The Living Museum of the North celebrates the 40th anniversary of the Beamish Tramway (April 4-7), the fleet of pristine old buses, trolleys and trams that navigate this museum’s 300-acre site. Expect bunting, bells and costumed guides revealing the history of these much-loved vintage vehicles. Don’t miss the Victorian sweet shop, set next door to a gruesome dentist surgery.
Beamish fully opens on March 23. Adults £17.50, children £10, under-fives go free (beamish.org.uk).
Beachcombing, Runswick Bay
This gold sand beach, north of Whitby, is where you’ll find a serious stash of washed-up treasure. Runswick Bay is one of Britain’s best beachcombing spots, especially during a spring tide. Ammonite fossils are also plentiful too, so pack a bucket, spade and a keen appetite for excavation.
“Visit this interactive wildlife attraction in Berwick on a weekend in February or March and children aged four to eight can join one of its Mini Makers ‘make-and-do’ sessions,” says Richard.
Courses take place 2-3pm and cost £7.95 for adults, £4.95 for children (seabird.org).
Take off on a flying visit over Scotland’s wonderful west, with bird’s eye views of the Trossachs National Park, the Isle of Bute and Inverary on a spirit-lifting 40-minute flight-seeing tour with Loch Lomond Seaplanes.
Discovery Tours from £99 per person (01436 675030, lochlomondseaplanes.com).
Glasgow Riverside Museum of Transport
This creation by Zaha Hadid looks like somewhere between a child’s drawing of an iceberg and a James Bond villain’s den. Climb aboard vintage public transport, wander along a recreated Victorian street and visit a 1960s garage. A recent purchase is a huge South African locomotive.
Download free treasure hunt apps (glasgowlife.org.uk).
“Explore the 22 galleries that make up the Kelvingrove Art Gallery and Museum, for free,” says Maria. “Its vast collection covers everything from paintings and sculptures to European armour and weapons.”
The Scottish Snowdrop Festival (February 2 - March 17) will see 50 castle and country estate gardens show off early spring blooms. The woodland at Cambo Estate in Fife is home to the National Collection of 300 species of flowers and, at night, by power of son et lumiere, Snowdrops by Starlight (February 13-17) makes the landscape look like a fairy garden.
Celebrate Natural Scotland
“One of the best places to celebrate 2013 as the Year of Natural Scotland, is at Crathes Castle, near Aberdeen,” says Richard. “It runs lots of hands on activities for children; the ‘tracks and signs’ ranger walk for five to 12-year-olds (April 9) helps kids identify what’s living in the surrounding forests by following footprints, fur and feathers.”
Explore the landscape behind the creation of Disney animation, Brave. Several Scottish estates were used as a blueprint for the film’s Dun-Broch family castle, among them Eilean Donan Castle in the Highlands and Dunnottar Castle south of Stonehaven, Aberdeenshire.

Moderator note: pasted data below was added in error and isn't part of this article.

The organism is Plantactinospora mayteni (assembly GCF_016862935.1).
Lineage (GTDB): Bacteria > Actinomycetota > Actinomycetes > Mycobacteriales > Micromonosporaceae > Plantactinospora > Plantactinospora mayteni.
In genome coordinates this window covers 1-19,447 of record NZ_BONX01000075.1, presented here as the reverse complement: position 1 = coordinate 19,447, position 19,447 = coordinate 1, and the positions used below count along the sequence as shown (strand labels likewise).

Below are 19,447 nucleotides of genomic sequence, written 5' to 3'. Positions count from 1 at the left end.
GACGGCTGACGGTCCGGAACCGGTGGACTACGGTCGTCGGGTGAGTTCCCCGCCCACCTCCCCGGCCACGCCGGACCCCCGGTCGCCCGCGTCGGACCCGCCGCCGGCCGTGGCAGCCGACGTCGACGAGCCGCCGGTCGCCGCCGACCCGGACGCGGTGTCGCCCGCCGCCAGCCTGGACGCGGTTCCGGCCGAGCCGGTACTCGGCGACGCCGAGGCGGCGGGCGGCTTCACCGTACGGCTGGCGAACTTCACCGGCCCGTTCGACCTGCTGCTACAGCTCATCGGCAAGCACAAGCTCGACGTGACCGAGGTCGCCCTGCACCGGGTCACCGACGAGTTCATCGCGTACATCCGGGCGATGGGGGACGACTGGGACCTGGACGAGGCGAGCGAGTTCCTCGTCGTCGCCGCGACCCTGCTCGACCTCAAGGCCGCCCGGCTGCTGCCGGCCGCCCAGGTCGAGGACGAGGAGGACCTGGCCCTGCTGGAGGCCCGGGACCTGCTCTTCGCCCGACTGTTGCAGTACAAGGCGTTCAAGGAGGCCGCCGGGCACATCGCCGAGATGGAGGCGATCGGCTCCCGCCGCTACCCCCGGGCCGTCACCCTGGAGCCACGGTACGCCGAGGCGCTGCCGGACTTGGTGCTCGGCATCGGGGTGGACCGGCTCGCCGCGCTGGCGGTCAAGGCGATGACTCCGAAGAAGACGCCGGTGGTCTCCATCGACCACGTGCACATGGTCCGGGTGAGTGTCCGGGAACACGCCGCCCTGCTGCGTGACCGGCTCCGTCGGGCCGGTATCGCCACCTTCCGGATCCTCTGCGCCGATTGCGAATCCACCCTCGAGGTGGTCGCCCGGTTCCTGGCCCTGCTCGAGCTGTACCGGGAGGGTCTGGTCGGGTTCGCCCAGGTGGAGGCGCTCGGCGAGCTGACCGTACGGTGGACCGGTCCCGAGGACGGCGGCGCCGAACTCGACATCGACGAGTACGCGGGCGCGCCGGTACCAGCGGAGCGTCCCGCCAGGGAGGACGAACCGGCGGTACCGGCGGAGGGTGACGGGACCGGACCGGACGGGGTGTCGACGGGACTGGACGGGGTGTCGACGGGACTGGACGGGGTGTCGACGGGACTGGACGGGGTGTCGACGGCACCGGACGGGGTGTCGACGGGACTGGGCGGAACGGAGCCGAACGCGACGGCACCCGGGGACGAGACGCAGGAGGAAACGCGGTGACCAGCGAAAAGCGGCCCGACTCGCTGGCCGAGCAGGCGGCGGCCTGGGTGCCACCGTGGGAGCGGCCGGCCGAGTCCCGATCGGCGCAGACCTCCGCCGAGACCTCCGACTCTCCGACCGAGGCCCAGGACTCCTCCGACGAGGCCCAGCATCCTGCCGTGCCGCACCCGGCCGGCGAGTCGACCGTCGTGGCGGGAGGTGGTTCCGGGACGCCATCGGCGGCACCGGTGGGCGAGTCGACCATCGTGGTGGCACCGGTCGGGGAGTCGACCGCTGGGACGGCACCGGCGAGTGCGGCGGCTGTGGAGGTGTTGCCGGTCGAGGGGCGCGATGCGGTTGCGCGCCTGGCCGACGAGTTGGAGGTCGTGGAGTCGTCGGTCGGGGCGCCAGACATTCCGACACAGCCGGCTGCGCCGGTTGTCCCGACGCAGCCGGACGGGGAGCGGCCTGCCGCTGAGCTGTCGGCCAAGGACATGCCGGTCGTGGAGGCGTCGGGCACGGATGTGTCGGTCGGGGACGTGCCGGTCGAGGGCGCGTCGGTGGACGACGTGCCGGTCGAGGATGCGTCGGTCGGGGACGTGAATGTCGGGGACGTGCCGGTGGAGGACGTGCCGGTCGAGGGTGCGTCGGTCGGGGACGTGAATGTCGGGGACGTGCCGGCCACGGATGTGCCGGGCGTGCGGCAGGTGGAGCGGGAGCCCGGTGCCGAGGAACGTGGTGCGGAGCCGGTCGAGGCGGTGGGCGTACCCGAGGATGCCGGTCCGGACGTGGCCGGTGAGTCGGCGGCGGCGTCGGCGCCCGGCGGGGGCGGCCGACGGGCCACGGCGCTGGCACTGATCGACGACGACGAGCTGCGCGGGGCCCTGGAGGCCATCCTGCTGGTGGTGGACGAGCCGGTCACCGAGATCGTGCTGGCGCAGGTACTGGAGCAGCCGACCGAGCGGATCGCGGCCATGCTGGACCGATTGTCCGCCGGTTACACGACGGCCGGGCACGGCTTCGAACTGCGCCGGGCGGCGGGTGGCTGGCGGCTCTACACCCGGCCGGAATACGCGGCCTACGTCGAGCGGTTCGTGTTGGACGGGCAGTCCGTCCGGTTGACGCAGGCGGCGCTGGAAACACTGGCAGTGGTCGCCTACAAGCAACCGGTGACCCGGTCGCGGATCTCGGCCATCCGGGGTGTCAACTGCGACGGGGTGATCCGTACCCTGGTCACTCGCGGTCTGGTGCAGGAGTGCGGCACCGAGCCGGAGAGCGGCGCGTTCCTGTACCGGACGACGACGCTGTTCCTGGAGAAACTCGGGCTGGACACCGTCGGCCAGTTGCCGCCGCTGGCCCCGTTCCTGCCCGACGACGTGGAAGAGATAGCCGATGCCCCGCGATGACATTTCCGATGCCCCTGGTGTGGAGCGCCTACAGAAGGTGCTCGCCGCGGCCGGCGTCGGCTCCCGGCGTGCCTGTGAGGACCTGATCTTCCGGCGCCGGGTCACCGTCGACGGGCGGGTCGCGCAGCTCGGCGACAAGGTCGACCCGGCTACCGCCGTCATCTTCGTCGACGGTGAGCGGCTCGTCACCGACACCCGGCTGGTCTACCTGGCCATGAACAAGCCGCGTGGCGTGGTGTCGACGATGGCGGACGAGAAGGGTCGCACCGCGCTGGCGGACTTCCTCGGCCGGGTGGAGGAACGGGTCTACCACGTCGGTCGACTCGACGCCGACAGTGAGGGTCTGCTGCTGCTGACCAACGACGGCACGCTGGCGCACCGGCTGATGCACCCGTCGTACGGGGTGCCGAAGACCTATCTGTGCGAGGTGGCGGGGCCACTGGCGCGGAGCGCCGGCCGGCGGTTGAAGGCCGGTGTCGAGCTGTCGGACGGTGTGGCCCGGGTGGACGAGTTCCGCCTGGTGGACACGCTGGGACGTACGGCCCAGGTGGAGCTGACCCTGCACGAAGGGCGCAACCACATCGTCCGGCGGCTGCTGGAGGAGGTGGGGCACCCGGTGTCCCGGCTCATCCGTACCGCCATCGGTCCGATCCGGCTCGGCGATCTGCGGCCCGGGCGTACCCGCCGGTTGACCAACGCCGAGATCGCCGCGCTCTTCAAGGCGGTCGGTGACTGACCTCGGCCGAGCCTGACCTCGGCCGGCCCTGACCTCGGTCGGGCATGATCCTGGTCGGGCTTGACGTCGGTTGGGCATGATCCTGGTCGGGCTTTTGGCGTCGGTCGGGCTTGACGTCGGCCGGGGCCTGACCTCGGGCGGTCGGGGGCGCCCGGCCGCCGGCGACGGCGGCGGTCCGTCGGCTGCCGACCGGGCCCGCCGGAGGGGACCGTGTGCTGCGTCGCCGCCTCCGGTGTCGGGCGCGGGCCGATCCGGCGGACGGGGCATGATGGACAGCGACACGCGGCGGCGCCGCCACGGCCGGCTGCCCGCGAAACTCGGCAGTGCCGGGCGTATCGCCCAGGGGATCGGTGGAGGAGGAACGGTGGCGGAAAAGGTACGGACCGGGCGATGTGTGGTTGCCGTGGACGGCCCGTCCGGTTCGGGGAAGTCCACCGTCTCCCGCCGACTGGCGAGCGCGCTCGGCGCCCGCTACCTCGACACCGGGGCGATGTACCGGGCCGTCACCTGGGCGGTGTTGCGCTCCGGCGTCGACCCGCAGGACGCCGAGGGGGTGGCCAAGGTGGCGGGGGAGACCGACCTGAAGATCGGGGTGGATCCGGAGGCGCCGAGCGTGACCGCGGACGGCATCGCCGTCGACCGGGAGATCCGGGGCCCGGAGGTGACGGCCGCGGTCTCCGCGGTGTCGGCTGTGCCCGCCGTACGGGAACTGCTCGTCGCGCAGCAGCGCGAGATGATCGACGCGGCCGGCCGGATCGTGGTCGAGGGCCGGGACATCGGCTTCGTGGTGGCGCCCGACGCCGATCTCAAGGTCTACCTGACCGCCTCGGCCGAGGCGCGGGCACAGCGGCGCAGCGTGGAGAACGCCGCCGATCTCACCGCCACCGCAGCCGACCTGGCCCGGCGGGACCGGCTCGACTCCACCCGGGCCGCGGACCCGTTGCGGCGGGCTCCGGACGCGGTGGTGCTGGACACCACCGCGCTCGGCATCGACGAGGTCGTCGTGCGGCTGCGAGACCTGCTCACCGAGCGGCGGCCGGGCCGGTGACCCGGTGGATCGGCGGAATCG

Jacobite Steam Train
Start at the foot of Ben Nevis in Fort William and settle back for a six-hour round trip aboard a Hogwart’s Express-style steam train. Choose seats to the left of the carriage for the best views and keep your eyes peeled for Glenfinnan Viaduct, seen in the Harry Potter films. The pretty fishing port of Mallaig is the final stop, with views of Skye.
Adult return £33, children £19 (westcoastrailways.co.uk/jacobite).
Wales and Northern Ireland:
Stackpole Pembrokeshire challenge
“Stackpole, in Pembrokeshire, is one of my favourite places in the UK,” says Richard. “Walk past beautiful Bosherton Lily Ponds (look out for otters) on your way to the beach or join the challenge (February 13 or 15) to complete as many of the estate’s ‘50 things to do before you are 11-and-three-quarters’ as possible, from flying kites to pond dipping and snail racing.”
Stackpole Estate, Pembrokeshire (01646 661425, firstname.lastname@example.org).
“Crickhowell has introduced a series of family-friendly routes into its upcoming walking festival (March 1-10),” says Richard. “This includes a stroll from Crickhowell along the River Usk to Glanusk Bridge or, for the more ambitious, a gentle ascent of stunning Sugar Loaf mountain.”
Crickhowell Walking Festival, Brecon Beacons. £5 to register (crickhowellfestival.com/c/32/family-friendly).
This year’s Hay Festival, in the Brecon Beacons, sees the return of the brilliant story competition for children: 500 Words. Open to children under 13, winning entries will be revealed at the festival, also host to family favourites: the Starlight Stage, the Hay Fever Courtyard, and daily crafting classes.
May 23 to June 2. Full line-up to be announced in April. Ticket prices vary (hayfestival.com).
“Steam trains always go down well and recommended for scenery are Ffestiniog & Welsh Highland Railways,” says Kate. “But it’s the stations that really prove to be the biggest source of joy (to small boys, at least).”
Wander through the grounds of Armagh Planetarium to navigate a scale model of the universe. Make your way through the Solar System and the Milky Way – stainless steel scale models of the planets.
Adults £6, children £5 (armaghplanet.com).
“Encourage your family to get some fresh air and exercise by going in search of the 180 geocaching sites across the Brecon Beacons,” says Richard. “Hikers leave treasure in these hidden caches, from crackers toys for kids to Geocoins – there for you to discover on a family hike.”
Take the car ferry from Ballycastle on the Antrim coast across the deep blue Rathlin Sound to visit Ireland’s only populated offshore island. This wild, windswept tower of basalt rock and emerald grass is home to Northern Ireland’s largest seabird colony.